I am watching my son play. He is in his own little world. He is spinning, laughing at something he found funny, talking to who ever is listening, most likely its his buds, Charlie Brown, Snoopy, Elmo and Thomas. He is happy. In his mind, life couldn't be better than this. Outside of his reality, however, it is a different story. Its cruel and harsh. Demanding and judgemental. Its a world that he only visits periods at a time,then goes back to his world of laughter, hugs and the characters who understand him the most. What he doesn't know is he is walking in a world that doesn't understand him.
Just as he is experiencing the world around him, the world experiences him. Some will be compassionate and some will not. Some will not understand and some will. To him, all those who have had the pleasure of meeting him, whether or not on a personal level, are just faces. Some he will know and they will get the gift of his smile, but most are just as random as the events of his day. Except for the people who know him, most people will not understand that. Rather than being compassionate, he will face ignorance his whole life.
Many people have this misconception that neurological disorders end when a child who has been diagnosed with one becomes an adult. My son will always have Fragile X. He will always have Autism. He will always have Sensory Processing Disorder. None of that will ever go away. As a parent, I can help him adapt. I can help him understand himself better, so he can function as best he can in the world that doesn't understand him.
Through services like ABA, Occupational Therapy, Speech and special education, he can learn more about himself and ways he can experience the world on his level and comfort, so it is enjoyable to him, not anyone else. People seem to think that the services that are provided for our children are designed to make them more socially accepted. No my friends, it is not. Those services are not for society's benefit. They are for the benefit of the person who needs them. It is for the person who needs to feel comfortable with the outside world. Not for you to cast your judgemental eyes towards them as they navigate through public. Nor are the services there to better equip them as they listen to the whispers said about them when they have no control over what is happening to their bodies.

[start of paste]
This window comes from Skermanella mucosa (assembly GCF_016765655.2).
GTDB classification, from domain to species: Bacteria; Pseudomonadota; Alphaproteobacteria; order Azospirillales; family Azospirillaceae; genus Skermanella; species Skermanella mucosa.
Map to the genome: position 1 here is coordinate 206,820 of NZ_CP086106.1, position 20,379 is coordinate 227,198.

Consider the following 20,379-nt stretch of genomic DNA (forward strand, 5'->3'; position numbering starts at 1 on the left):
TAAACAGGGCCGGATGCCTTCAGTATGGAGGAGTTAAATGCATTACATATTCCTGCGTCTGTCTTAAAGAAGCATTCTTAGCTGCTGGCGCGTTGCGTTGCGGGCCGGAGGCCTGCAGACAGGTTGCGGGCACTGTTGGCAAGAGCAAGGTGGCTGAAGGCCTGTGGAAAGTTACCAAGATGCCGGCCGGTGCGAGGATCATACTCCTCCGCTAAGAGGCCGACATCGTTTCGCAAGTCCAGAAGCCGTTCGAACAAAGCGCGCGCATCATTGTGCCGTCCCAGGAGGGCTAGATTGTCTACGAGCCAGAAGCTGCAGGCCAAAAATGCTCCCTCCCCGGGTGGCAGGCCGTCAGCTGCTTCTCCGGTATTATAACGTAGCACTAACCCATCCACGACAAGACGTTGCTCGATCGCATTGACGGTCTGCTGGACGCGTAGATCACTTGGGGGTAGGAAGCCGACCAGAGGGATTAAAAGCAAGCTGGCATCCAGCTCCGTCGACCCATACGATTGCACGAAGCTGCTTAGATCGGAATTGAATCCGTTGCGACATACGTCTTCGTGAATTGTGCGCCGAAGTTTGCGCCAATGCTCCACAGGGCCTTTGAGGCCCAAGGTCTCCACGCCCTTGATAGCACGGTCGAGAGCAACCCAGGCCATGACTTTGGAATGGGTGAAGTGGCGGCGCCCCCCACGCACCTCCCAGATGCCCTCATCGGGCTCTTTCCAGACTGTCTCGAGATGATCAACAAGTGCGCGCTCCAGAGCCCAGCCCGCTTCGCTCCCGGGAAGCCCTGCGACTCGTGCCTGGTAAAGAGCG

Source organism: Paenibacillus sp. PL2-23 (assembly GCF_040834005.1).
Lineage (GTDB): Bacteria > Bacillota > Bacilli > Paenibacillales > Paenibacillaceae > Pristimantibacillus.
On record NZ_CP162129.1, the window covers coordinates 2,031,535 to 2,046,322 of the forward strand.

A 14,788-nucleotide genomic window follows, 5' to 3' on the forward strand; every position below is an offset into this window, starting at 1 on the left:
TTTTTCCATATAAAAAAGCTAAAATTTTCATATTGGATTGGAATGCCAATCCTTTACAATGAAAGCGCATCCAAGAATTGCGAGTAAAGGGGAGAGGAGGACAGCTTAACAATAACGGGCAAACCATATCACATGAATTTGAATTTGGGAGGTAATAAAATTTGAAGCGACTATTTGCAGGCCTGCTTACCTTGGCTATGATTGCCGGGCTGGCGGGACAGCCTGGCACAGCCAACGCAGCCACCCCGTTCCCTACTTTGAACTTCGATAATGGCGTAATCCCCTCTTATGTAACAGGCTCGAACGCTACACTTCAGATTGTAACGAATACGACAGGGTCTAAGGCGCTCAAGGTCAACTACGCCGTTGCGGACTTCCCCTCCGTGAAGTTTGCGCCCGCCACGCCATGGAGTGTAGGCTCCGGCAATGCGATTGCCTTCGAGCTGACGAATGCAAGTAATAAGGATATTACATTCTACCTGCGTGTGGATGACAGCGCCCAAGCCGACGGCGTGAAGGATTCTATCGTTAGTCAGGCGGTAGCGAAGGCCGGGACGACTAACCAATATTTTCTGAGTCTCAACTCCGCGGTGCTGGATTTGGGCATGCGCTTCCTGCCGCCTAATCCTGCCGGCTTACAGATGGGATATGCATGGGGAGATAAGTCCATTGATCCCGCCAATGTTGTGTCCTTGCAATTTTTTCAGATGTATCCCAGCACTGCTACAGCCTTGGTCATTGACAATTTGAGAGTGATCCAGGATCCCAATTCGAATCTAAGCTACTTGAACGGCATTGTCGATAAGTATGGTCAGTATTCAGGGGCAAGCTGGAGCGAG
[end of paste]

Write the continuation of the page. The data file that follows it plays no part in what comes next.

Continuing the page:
Sadly, there isn't a day that doesn't go by where we don't get the ignorance. Whether it be while we are standing on the sidewalk waiting for the school bus to come or in the grocery store. Thanks to his innocence, he doesn't notice a lot of what is going on, in time that might change. Or it might not. I, as his parent, am fully aware of the possibility that I might have a child who will be a young man, who cognitively will be a little boy.
He will always be my little boy however old he is. As he grows, I will always be that little boy's champion. I will watch him walk in around in a world that doesn't understand him. As he walks, I will be right behind him, advocating his right to walk around. Whether or not, the world understands him or not, he has a right to walk along side his brother and sister and with the rest of humanity.
Right now? He is content within his own mind to walk with people who respect him. Today, they are Elmo, Thomas, Charlie and Snoopy. Today he is walking around in a world that has love, laughter, dancing, hugs and smiles. I am ok with that. I will continue to make sure his path in the world that doesn't understand is full of laughter, dancing, hugs, smiles and most importantly, Love. One small step at a time.